The first round of the 2014 British Open was truly a tale of two halves, with morning tee times posting low scores in benign conditions and afternoon golfers struggling as winds stiffened and changed direction.
Though the top of the leaderboard shot quite well, links golf often has a habit of exacting its revenge later in the tournament.
For now, plenty of favorites exploited the morning weather to surge to the top of the leaderboard. While they may fall back to the pack with later tee times on Friday, the updated odds from OddsChecker.com reflect how many of the biggest names were able to work themselves into a favorable position:
|Updated 2014 British Open Odds|
|via OddsChecker.com as of 7/17, 3:45 PM ET|
So which of the new favorites is most likely to represent a sustainable option heading into the weekend? Here are some of the best values for who will eventually hoist the Claret Jug.
Adam Scott (5-1)
The world's top-ranked golfer posted the lowest score of the late tee times, shooting a four-under 68 to work his way into a tie for third place. Considering the conditions, Scott's round may have been the most impressive of the day.
After an up-and-down start to the season, Scott has rebounded with three consecutive top-10 finishes on tour, including a win at the Crowne Plaza Invitational and a ninth-place showing at the Masters. But for Scott, starting strong at the Open Championship has never been an issue. Rather, finishing the back nine on Sunday has presented problems:
Everyone remembers his collapse in 2012, when he blew a four-stroke lead with four holes to go. However, Scott blew an opportunity to redeem himself last year when, in the final round, he fell from two-under par on the 12th hole to two-over par on the 17th.
A notoriously streaky putter, Scott was solid on Thursday apart from bogey blips on Nos. 12 and 14. The Aussie figures to remain in contention throughout, but even with a major championship under his belt since his collapse two years ago, questions will dog him in this particular event until he proves he can finish strong.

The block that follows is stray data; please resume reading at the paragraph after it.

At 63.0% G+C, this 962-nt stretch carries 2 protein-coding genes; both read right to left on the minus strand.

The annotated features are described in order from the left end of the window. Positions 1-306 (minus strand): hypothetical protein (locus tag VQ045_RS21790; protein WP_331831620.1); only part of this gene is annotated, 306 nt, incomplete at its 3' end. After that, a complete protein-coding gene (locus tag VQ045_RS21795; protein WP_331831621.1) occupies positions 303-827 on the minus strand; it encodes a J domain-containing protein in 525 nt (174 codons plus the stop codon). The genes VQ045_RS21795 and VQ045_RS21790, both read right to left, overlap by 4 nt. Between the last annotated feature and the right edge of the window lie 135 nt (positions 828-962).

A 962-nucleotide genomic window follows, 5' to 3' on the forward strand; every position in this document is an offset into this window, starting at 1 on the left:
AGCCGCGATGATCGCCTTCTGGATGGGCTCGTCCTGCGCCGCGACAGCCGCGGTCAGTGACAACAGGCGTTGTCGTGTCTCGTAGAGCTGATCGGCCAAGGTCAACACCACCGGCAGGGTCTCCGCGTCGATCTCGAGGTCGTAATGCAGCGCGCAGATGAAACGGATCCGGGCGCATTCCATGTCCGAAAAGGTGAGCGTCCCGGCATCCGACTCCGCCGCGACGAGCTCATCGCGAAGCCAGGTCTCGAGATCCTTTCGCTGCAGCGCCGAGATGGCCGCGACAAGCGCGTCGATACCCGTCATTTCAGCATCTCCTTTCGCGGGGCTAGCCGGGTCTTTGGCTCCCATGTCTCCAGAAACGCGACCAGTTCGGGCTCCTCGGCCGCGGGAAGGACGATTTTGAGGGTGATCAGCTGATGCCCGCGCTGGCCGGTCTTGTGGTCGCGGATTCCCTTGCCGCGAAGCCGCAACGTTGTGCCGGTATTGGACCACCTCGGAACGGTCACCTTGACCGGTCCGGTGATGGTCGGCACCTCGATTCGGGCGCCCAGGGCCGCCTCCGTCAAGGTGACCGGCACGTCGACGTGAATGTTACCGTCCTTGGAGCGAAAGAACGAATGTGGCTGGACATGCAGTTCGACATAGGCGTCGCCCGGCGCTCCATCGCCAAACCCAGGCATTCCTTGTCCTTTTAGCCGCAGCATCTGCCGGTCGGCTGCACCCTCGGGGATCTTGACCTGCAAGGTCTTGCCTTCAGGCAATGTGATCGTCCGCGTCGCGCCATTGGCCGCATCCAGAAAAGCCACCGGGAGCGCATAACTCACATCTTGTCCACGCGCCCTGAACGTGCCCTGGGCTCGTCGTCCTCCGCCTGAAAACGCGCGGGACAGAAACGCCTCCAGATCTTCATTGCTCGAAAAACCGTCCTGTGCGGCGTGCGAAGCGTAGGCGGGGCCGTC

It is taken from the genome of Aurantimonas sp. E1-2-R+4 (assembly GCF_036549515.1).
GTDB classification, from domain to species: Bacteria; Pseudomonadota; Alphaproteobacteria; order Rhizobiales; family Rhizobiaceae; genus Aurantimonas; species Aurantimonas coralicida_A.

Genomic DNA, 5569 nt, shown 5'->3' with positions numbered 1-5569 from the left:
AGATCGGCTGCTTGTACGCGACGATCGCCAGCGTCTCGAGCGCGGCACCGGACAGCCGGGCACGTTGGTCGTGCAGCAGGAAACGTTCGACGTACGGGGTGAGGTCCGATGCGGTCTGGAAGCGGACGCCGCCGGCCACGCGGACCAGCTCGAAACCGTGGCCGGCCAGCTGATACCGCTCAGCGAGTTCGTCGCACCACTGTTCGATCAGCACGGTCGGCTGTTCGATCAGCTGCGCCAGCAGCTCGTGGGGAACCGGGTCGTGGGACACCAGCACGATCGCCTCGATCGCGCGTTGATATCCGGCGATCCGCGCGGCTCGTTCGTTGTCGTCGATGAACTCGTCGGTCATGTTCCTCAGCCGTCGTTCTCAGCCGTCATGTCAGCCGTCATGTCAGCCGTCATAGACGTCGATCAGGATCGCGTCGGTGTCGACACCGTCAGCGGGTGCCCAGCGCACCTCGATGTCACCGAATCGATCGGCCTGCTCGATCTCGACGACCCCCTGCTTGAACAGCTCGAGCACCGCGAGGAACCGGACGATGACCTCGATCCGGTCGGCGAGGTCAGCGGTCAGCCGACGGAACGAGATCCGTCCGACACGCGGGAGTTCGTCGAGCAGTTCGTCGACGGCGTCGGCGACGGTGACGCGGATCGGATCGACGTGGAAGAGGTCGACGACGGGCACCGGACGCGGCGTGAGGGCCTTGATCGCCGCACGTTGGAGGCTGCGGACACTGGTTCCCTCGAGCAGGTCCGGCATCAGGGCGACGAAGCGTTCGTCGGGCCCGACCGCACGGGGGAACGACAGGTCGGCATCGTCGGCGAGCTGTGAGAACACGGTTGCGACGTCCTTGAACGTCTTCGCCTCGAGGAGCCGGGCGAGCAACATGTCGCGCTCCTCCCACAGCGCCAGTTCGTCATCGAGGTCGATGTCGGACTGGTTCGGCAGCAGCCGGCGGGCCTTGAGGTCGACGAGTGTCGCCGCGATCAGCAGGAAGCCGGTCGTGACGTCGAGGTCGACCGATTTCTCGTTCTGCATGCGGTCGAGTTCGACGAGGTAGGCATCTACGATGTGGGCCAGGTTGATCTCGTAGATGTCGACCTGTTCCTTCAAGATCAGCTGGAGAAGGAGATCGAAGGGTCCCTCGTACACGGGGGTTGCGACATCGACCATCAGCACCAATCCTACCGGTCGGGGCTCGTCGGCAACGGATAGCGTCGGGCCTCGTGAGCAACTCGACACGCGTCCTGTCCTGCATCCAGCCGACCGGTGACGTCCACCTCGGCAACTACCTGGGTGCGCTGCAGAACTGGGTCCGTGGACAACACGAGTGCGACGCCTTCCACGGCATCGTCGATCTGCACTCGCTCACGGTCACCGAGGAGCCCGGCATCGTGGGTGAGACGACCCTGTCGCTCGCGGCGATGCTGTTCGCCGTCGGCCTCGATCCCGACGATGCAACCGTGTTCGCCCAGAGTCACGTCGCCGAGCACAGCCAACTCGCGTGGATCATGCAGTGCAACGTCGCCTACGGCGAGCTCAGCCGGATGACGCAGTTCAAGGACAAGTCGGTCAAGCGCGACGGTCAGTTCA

Tiger Woods (12-1)
Not many expected Tiger Woods to seriously contend this week, despite his impeccable track record and a British Open victory at Royal Liverpool back in 2006. Though consecutive bogeys to start the round left Woods teetering, he ripped off five birdies in six holes on the back nine to finish at three-under par.
Indeed, his first round this year bore an eerie resemblance to his opening round of 2006:
For someone playing just his second event since returning from back surgery, Woods' ball-striking was remarkably precise. Tiger hit 13 fairways on the day, allowing him to avoid bogeys by placing himself in favorable positions away from the thick Hoylake rough.
Since winning his last major in 2008, Tiger has had difficulty stringing together 72 holes at major championships. He has a long way to go before capturing his fourth Claret Jug, but at least for a day, vintage Tiger made an appearance.
Jim Furyk (22-1)
The perennially unheralded Furyk took advantage of the early conditions to shoot four-under par. Though Furyk has gained a reputation as one of the steadiest golfers on tour, the British Open has traditionally been his worst major. In his past 14 starts at the event, Furyk has accrued just two top-10 finishes and seven missed cuts.
Nevertheless, he did finish in fourth the last time the Open was held at Hoylake, a positive harbinger for 2014. Moreover, Furyk fits the prototype of recent British Open winners:
It's hard to believe that the 44-year-old has won just a single major, back at the 2003 U.S. Open. With a series of recent misses, including a runner-up at last year's PGA Championship, it's clear the veteran is still a serious threat on tour.
Few expected that breakthrough to come at the British, where his tendency to hit some of the highest shots on tour is an incongruent fit in the windy weather. Nonetheless, given his past success at Royal Liverpool and his precision on Thursday, Furyk is an interesting dark horse to win the event.
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